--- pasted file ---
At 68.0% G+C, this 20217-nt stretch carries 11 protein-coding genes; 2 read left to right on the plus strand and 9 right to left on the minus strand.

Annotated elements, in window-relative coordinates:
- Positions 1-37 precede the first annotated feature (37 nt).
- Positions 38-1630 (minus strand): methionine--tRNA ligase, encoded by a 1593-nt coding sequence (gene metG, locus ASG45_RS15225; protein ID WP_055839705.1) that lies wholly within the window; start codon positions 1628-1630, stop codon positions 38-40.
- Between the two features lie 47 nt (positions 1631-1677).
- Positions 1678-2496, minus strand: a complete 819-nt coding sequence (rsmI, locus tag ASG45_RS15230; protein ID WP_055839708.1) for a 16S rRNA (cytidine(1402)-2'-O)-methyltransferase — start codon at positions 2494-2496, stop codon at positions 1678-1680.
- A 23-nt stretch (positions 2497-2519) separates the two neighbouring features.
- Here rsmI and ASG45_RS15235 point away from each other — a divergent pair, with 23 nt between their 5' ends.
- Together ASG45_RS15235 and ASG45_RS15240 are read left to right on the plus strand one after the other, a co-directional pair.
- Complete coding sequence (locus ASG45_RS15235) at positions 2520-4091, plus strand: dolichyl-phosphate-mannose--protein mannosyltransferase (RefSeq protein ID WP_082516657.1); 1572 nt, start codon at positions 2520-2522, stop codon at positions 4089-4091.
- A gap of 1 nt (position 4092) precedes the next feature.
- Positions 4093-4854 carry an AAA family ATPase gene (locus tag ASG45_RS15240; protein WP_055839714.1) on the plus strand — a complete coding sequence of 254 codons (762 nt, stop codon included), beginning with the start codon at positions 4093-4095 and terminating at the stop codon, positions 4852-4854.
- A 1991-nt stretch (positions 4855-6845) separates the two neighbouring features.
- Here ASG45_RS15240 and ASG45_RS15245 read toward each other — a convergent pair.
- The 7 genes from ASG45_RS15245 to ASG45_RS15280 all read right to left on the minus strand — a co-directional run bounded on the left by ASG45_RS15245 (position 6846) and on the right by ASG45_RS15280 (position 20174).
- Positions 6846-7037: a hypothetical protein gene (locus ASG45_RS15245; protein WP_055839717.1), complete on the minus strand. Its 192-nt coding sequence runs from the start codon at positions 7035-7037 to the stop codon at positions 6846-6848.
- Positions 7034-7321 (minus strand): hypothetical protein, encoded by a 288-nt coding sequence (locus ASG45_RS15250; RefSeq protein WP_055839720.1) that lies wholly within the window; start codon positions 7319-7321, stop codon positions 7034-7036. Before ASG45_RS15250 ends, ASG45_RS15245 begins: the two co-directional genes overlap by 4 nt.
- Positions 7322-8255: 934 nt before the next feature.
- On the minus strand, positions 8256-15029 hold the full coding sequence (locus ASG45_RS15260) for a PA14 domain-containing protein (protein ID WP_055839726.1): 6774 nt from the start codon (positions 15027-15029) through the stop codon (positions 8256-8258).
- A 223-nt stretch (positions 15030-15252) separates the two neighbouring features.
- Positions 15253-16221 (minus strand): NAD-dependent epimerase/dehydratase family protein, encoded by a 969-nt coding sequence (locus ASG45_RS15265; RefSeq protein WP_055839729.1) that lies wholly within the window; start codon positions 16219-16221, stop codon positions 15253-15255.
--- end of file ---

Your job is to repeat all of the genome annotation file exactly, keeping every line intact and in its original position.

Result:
At 68.0% G+C, this 20217-nt stretch carries 11 protein-coding genes; 2 read left to right on the plus strand and 9 right to left on the minus strand.

Annotated elements, in window-relative coordinates:
- Positions 1-37 precede the first annotated feature (37 nt).
- Positions 38-1630 (minus strand): methionine--tRNA ligase, encoded by a 1593-nt coding sequence (gene metG, locus ASG45_RS15225; protein ID WP_055839705.1) that lies wholly within the window; start codon positions 1628-1630, stop codon positions 38-40.
- Between the two features lie 47 nt (positions 1631-1677).
- Positions 1678-2496, minus strand: a complete 819-nt coding sequence (rsmI, locus tag ASG45_RS15230; protein ID WP_055839708.1) for a 16S rRNA (cytidine(1402)-2'-O)-methyltransferase — start codon at positions 2494-2496, stop codon at positions 1678-1680.
- A 23-nt stretch (positions 2497-2519) separates the two neighbouring features.
- Here rsmI and ASG45_RS15235 point away from each other — a divergent pair, with 23 nt between their 5' ends.
- Together ASG45_RS15235 and ASG45_RS15240 are read left to right on the plus strand one after the other, a co-directional pair.
- Complete coding sequence (locus ASG45_RS15235) at positions 2520-4091, plus strand: dolichyl-phosphate-mannose--protein mannosyltransferase (RefSeq protein ID WP_082516657.1); 1572 nt, start codon at positions 2520-2522, stop codon at positions 4089-4091.
- A gap of 1 nt (position 4092) precedes the next feature.
- Positions 4093-4854 carry an AAA family ATPase gene (locus tag ASG45_RS15240; protein WP_055839714.1) on the plus strand — a complete coding sequence of 254 codons (762 nt, stop codon included), beginning with the start codon at positions 4093-4095 and terminating at the stop codon, positions 4852-4854.
- A 1991-nt stretch (positions 4855-6845) separates the two neighbouring features.
- Here ASG45_RS15240 and ASG45_RS15245 read toward each other — a convergent pair.
- The 7 genes from ASG45_RS15245 to ASG45_RS15280 all read right to left on the minus strand — a co-directional run bounded on the left by ASG45_RS15245 (position 6846) and on the right by ASG45_RS15280 (position 20174).
- Positions 6846-7037: a hypothetical protein gene (locus ASG45_RS15245; protein WP_055839717.1), complete on the minus strand. Its 192-nt coding sequence runs from the start codon at positions 7035-7037 to the stop codon at positions 6846-6848.
- Positions 7034-7321 (minus strand): hypothetical protein, encoded by a 288-nt coding sequence (locus ASG45_RS15250; RefSeq protein WP_055839720.1) that lies wholly within the window; start codon positions 7319-7321, stop codon positions 7034-7036. Before ASG45_RS15250 ends, ASG45_RS15245 begins: the two co-directional genes overlap by 4 nt.
- Positions 7322-8255: 934 nt before the next feature.
- On the minus strand, positions 8256-15029 hold the full coding sequence (locus ASG45_RS15260) for a PA14 domain-containing protein (protein ID WP_055839726.1): 6774 nt from the start codon (positions 15027-15029) through the stop codon (positions 8256-8258).
- A 223-nt stretch (positions 15030-15252) separates the two neighbouring features.
- Positions 15253-16221 (minus strand): NAD-dependent epimerase/dehydratase family protein, encoded by a 969-nt coding sequence (locus ASG45_RS15265; RefSeq protein WP_055839729.1) that lies wholly within the window; start codon positions 16219-16221, stop codon positions 15253-15255.